The errant radiant energy problem arises when the primary optical transmission system approaches or is smaller than the size of the focused beam of radiant energy. For example, the smaller the diameter of an optical fiber, the more difficult it is to focus energy from the laser into the core. If the core diameter is smaller than that of the focused spot of the laser source, or if the focused radiant energy to the core is misaligned or greater than the fiber's acceptance angle, then energy will be transferred to structures that make up the coupler or that surround the core. The density is often great enough to soften, melt, or fuse any materials which are not highly optically transmissive or reflective. In many cases the energy density can be so great that photo thermal ablation may occur in the metal housing of the connector that couples the laser to the fiber, causing the metal to explosively form a plume mixture gases and micron size particles, which re-deposit and contaminate the focusing lens. Further lasing into the contamination can create extreme localized heating which ultimately destroys the focusing lens.
There is therefore a need for a coupling apparatus and method that minimizes the impact of radiant energy that fails to couple to the core of the optical fiber (or other primary optical transmission system).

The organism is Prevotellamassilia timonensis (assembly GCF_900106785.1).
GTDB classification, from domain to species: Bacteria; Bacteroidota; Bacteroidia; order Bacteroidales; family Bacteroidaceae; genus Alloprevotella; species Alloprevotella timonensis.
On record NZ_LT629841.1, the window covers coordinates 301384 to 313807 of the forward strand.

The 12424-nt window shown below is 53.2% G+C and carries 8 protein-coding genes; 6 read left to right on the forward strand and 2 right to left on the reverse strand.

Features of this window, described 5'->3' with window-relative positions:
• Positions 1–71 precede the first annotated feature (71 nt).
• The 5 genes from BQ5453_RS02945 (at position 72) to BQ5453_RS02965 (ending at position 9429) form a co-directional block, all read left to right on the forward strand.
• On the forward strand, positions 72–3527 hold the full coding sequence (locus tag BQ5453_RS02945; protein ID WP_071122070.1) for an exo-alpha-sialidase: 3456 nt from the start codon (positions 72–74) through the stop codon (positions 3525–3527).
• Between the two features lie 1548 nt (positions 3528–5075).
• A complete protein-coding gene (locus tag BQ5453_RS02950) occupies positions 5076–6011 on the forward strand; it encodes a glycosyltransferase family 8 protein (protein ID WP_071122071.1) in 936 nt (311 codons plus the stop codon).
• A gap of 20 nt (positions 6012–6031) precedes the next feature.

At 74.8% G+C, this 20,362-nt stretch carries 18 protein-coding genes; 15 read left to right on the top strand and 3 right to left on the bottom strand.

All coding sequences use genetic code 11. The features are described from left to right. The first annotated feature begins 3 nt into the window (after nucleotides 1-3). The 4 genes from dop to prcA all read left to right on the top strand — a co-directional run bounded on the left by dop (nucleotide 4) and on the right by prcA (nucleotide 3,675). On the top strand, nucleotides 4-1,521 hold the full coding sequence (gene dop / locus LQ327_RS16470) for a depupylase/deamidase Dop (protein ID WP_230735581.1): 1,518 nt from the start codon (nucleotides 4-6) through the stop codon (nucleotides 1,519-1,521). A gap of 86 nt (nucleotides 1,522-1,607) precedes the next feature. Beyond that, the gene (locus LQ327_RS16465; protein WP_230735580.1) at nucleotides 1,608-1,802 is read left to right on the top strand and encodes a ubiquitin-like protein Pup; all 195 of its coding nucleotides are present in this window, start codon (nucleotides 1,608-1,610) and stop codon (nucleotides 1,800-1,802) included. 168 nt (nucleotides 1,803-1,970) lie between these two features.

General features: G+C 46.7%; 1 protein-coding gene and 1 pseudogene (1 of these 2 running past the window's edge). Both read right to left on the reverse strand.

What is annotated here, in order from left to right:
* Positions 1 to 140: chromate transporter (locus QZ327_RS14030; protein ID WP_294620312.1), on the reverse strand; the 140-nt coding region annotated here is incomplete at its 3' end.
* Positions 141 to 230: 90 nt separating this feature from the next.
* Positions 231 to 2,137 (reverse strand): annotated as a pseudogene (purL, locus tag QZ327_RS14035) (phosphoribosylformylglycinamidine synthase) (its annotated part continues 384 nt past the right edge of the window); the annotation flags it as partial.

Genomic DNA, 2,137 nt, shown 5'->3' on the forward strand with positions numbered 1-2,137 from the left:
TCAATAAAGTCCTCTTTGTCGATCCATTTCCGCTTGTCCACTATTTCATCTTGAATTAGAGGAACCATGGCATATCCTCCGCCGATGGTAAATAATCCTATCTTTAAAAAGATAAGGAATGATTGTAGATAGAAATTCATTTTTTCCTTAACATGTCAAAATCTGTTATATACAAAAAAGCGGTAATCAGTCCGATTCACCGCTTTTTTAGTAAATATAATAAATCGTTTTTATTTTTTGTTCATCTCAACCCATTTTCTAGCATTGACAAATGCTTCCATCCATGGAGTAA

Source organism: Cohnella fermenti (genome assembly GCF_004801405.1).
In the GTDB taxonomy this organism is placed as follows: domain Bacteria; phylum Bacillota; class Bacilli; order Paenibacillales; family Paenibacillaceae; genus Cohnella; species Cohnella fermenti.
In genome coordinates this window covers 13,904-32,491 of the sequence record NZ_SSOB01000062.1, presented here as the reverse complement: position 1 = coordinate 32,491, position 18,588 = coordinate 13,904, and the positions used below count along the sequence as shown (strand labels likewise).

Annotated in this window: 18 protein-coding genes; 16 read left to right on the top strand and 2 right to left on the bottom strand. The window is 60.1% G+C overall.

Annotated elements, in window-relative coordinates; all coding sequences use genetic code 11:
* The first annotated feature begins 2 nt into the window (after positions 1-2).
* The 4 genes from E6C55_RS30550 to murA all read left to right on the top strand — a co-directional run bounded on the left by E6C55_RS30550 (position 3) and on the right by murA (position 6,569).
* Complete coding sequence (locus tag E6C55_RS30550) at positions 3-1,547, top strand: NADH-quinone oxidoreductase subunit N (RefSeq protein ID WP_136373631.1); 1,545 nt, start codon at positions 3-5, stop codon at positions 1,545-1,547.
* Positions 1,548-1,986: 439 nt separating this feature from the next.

Furthermore, the coupling apparatus and method must be compatible with existing laser systems and connectors, such as the one illustrated in
Finally, even when all of the energy that fails to couple to the fiber is dissipated, a further problem arises in that some of the energy that couples to the fiber will couple to the cladding of the fiber rather than to the core, resulting in the problem that the cladding will act as a secondary wave guide and leak energy into surrounding coating during tight bends, such as my occur when the optical fiber is used for laser lithotripsy after it has been passed through the working channel of an endoscope. While the amount of coupling may be reduced by tapering, the core and cladding may mix, causing light to also mix into the cladding, and higher order modes may be created which are more subject to loss during a bend than lower order modes. By way of background, it was proposed in U.S. Pat. No. 6,282,349 to fuse the cladding to the ferrule in which it is placed, but the cladding fusion scheme described in this patent did not involve removal of some or all of the cladding at the end of the fiber reduce coupling of laser energy into the cladding.